Rediscovering Ginninderra: A database:
Frederick James Davis
Born: 1827; Died: 1914; Married: Minna Close Palmer
He arrived in the colony with his parents on the Palestine in 1842 at the age of fifteen.
The family first stayed with Frederick’s sister, Mary, at Lanyon before settling at Booroomba (at Paddy’s River), where Mary’s husband, James Wright, had built them a home. They established a cattle-and-sheep run of about 4,500 acres and also ran a small herd of brumbies.
In the 1840s the Davises struggled to make ends meet at isolated Booroomba and even diversified their operation to include a boiling down works for tallow production. The family remained at Booroomba until 1859 when they sold out to Charles McKeahnie of Gudgenby. At this time, Frederick was 32 years of age.
Most of the Davises moved to Ginninderra, where Wiliam Davis (junior) and his wife Susan Davis had Palmerville estate. William found his younger brother a position as the Ginninderra postmaster, which he undertook from July 1859 to February 1861.
In 1862, Frederick followed his brother’s lead and married a Palmer. His wife, Minna Close Davis, was the daughter of George Thomas Palmer (junior) and Selina Augusta Palmer (nee Rowes). They were to have three daughters.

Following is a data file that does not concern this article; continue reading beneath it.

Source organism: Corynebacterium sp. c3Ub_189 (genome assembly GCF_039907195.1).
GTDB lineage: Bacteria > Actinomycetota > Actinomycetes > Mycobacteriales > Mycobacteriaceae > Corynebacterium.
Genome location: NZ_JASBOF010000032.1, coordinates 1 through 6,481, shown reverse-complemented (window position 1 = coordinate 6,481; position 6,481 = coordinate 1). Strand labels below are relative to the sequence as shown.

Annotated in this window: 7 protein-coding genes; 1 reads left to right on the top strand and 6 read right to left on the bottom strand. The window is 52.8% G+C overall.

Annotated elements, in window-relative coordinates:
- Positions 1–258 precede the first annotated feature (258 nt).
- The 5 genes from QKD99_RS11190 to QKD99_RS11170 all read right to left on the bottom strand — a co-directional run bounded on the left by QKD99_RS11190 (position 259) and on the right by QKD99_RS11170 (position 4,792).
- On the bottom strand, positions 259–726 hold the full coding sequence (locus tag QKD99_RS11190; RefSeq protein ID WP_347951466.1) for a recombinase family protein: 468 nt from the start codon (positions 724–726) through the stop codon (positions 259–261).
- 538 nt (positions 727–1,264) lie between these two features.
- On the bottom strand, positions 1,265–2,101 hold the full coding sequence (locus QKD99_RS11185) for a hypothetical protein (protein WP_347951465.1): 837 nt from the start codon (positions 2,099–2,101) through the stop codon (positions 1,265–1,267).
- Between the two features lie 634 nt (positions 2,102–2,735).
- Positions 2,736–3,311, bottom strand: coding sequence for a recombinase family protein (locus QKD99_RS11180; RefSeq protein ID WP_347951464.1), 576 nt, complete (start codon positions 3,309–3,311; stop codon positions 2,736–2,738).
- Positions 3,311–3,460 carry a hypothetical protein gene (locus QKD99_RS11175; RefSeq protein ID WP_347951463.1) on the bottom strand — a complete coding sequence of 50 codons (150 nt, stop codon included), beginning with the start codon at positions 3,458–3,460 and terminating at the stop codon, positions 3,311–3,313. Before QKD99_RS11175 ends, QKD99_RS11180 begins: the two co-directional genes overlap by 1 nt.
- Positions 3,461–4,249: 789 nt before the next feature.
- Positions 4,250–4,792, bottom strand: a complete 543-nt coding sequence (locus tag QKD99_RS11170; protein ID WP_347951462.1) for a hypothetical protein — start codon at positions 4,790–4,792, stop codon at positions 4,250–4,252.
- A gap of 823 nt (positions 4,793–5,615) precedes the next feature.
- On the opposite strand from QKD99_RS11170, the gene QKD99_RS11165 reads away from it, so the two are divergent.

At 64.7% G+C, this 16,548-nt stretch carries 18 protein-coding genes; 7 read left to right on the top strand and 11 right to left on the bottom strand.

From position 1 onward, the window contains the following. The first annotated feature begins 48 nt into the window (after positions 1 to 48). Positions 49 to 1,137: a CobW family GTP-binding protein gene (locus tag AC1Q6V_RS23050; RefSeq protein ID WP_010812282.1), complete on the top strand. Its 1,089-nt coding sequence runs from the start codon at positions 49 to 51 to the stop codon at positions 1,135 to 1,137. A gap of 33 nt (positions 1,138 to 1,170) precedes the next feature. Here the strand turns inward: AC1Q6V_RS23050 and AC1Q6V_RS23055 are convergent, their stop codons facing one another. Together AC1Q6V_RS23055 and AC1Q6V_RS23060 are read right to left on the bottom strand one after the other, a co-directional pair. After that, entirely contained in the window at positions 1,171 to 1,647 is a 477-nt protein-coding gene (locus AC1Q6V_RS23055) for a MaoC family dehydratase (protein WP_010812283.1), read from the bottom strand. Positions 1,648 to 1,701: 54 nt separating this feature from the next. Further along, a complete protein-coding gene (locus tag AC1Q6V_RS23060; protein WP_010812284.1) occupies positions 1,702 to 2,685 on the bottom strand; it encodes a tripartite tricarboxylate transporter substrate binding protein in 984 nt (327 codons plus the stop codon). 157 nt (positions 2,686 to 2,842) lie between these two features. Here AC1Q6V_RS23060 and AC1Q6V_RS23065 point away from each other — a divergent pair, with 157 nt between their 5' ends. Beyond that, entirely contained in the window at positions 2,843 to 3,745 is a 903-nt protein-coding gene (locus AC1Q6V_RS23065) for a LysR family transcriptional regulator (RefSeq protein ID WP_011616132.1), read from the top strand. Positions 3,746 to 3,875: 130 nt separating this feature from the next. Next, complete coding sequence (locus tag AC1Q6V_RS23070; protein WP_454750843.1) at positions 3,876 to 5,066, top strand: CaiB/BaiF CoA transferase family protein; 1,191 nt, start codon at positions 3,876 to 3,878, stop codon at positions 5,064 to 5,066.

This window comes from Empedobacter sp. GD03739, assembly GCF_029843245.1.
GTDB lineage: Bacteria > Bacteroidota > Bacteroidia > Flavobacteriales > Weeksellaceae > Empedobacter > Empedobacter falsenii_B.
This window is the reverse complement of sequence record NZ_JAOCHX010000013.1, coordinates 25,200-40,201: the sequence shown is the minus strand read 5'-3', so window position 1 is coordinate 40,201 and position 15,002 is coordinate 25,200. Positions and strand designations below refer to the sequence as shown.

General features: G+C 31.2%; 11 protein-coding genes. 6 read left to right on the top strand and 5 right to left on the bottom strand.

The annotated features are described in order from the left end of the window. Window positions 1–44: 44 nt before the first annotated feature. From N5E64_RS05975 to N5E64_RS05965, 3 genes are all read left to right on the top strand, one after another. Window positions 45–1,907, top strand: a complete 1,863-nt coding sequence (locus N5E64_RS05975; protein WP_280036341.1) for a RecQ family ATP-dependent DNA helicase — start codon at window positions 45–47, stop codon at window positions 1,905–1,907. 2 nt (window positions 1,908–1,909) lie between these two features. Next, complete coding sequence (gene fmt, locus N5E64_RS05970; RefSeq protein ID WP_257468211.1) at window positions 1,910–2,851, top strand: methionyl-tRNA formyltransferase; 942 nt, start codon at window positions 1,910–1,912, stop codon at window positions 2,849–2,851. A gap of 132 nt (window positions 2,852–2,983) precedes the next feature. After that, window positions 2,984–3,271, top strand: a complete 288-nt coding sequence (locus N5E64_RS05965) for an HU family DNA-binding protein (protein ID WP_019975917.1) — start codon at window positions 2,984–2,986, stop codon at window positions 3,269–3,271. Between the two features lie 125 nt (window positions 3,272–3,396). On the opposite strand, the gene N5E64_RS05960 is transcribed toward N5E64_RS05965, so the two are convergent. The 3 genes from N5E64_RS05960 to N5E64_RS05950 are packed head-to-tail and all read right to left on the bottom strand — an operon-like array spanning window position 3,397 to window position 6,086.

From the mid 1870s, Frederick and Minna lived at ‘Woodhouselee’ about 20 km north of Goulburn. He served as one of the church wardens at St Stephens and took up the position as postmaster for Woodhouselee in 1876. He purchased the well established Pigeon House Inn and ran this hotel for a number of years.
Frederick died in 1914 and Minna in 1928.
- Australian Dictionary of Biography, Volume 2, Melbourne, 1967; and Supplementary Volume, Canberra, 2005
- Gillespie, L. L., Ginninderra: Forerunner to Canberra, Campbell, 1992
- Moore, B., Cotter Country, Canberra, 1999
- Palmer, J., ‘The Palmers of Ginninderra’, CHJ, n.s. no. 2 (1978), pp. 26-31
- Shumack, S. An Autobiography, or, Tales and Legends of Canberra Pioneers (ed. J. E. and S. Shumack), Canberra, 1967
- Various editions of the Queanbeyan Age and the Goulburn Herald